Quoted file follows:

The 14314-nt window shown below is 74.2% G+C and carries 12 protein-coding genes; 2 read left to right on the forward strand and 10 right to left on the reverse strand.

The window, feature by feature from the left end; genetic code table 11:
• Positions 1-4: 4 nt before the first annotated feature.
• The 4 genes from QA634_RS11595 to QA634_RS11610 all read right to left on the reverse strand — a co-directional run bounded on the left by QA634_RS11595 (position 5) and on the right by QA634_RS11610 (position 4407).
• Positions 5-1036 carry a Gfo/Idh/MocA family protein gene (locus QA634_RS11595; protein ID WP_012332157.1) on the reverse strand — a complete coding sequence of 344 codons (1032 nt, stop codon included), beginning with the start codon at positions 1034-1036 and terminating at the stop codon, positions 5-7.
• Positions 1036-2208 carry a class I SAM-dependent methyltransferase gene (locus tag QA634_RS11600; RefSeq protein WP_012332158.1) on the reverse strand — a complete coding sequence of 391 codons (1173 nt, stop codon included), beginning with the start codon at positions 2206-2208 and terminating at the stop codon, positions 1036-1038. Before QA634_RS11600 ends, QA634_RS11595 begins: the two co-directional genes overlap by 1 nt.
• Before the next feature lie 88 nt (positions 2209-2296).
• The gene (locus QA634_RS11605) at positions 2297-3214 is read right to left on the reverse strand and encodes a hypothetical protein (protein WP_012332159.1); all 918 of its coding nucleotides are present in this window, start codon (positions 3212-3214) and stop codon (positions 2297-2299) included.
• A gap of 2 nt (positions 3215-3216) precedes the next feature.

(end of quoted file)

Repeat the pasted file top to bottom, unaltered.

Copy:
The 14314-nt window shown below is 74.2% G+C and carries 12 protein-coding genes; 2 read left to right on the forward strand and 10 right to left on the reverse strand.

The window, feature by feature from the left end; genetic code table 11:
• Positions 1-4: 4 nt before the first annotated feature.
• The 4 genes from QA634_RS11595 to QA634_RS11610 all read right to left on the reverse strand — a co-directional run bounded on the left by QA634_RS11595 (position 5) and on the right by QA634_RS11610 (position 4407).
• Positions 5-1036 carry a Gfo/Idh/MocA family protein gene (locus QA634_RS11595; protein ID WP_012332157.1) on the reverse strand — a complete coding sequence of 344 codons (1032 nt, stop codon included), beginning with the start codon at positions 1034-1036 and terminating at the stop codon, positions 5-7.
• Positions 1036-2208 carry a class I SAM-dependent methyltransferase gene (locus tag QA634_RS11600; RefSeq protein WP_012332158.1) on the reverse strand — a complete coding sequence of 391 codons (1173 nt, stop codon included), beginning with the start codon at positions 2206-2208 and terminating at the stop codon, positions 1036-1038. Before QA634_RS11600 ends, QA634_RS11595 begins: the two co-directional genes overlap by 1 nt.
• Before the next feature lie 88 nt (positions 2209-2296).
• The gene (locus QA634_RS11605) at positions 2297-3214 is read right to left on the reverse strand and encodes a hypothetical protein (protein WP_012332159.1); all 918 of its coding nucleotides are present in this window, start codon (positions 3212-3214) and stop codon (positions 2297-2299) included.
• A gap of 2 nt (positions 3215-3216) precedes the next feature.